Benjamin Godard

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John

Not to be pedantic, but Spence Bryson are based in Northern Ireland and they are not the only handkerchief company still trading there; have a look at Thomas Ferguson (probably the best table and bed linen weaver in the world) for linen and McCaw Allen for cotton handkerchiefs. While thinking about linen in Northern Ireland, an interesting subject for a post would be William Clark’s as they still make many of the traditional interlining fabrics for Savile Row.

gary

hi great article, a question , years ago in the 80s I bought a fantastic italian linen shirt in the sheerest linen but it seems toaday that this type of linen which was very light has disappeaered , can anyone tell me if it still exists and where to buy it, the linen shirts at the moment are anything but summery , also someone said that the linen I am thinking of is handkerchief linen , is that right?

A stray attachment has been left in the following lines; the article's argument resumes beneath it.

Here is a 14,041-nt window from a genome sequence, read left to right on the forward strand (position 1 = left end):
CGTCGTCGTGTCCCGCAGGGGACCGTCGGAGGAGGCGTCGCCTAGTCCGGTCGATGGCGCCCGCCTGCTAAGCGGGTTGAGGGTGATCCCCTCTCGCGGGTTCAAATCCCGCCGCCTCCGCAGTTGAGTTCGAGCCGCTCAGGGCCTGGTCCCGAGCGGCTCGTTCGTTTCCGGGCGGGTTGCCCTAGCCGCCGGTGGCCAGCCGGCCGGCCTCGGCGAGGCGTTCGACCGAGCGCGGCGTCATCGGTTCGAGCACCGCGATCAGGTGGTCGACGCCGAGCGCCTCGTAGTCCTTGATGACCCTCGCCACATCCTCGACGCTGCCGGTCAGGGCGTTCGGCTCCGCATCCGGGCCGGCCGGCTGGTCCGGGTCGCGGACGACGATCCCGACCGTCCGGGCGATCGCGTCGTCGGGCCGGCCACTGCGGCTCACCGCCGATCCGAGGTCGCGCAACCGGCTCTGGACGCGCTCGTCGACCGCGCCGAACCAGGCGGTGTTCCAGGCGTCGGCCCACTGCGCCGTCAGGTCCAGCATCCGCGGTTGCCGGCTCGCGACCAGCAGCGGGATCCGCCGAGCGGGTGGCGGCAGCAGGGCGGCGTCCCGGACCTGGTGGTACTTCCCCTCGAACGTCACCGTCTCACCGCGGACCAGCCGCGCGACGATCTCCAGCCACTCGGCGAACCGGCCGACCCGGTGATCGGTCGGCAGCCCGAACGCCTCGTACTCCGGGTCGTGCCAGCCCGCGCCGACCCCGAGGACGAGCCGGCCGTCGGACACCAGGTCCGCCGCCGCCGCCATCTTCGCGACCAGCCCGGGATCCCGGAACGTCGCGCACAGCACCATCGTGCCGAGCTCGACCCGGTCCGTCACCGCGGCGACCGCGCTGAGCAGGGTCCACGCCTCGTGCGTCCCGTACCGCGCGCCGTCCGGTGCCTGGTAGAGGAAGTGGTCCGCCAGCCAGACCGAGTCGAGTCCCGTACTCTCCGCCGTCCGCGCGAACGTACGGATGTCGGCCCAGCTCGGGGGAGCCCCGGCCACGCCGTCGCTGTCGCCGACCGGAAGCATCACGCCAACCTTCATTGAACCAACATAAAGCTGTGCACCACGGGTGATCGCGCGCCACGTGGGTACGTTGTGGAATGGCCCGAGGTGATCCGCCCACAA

Eric

It would be great if SG had an e-commerce site. This way the buyer is not beholden to a retailer’s tastes or current inventory.

Christopher

Excellent article. Really something you wouldn’t see on most other sites — as they probably didn’t have ‘access’ as you do, or if so, only because of marketing arrangement and then pepper the article with affiliate links.

That being said Simonnot Godard is fantastic. I feel that their linens are simply stunning, their classic white ones in my opinion simply the best you can buy in the market. Really like the haptic, feel and drape and think they are simply a magnitude “better” than the rest. As a random observation I even like their classic Helvetica-Logo.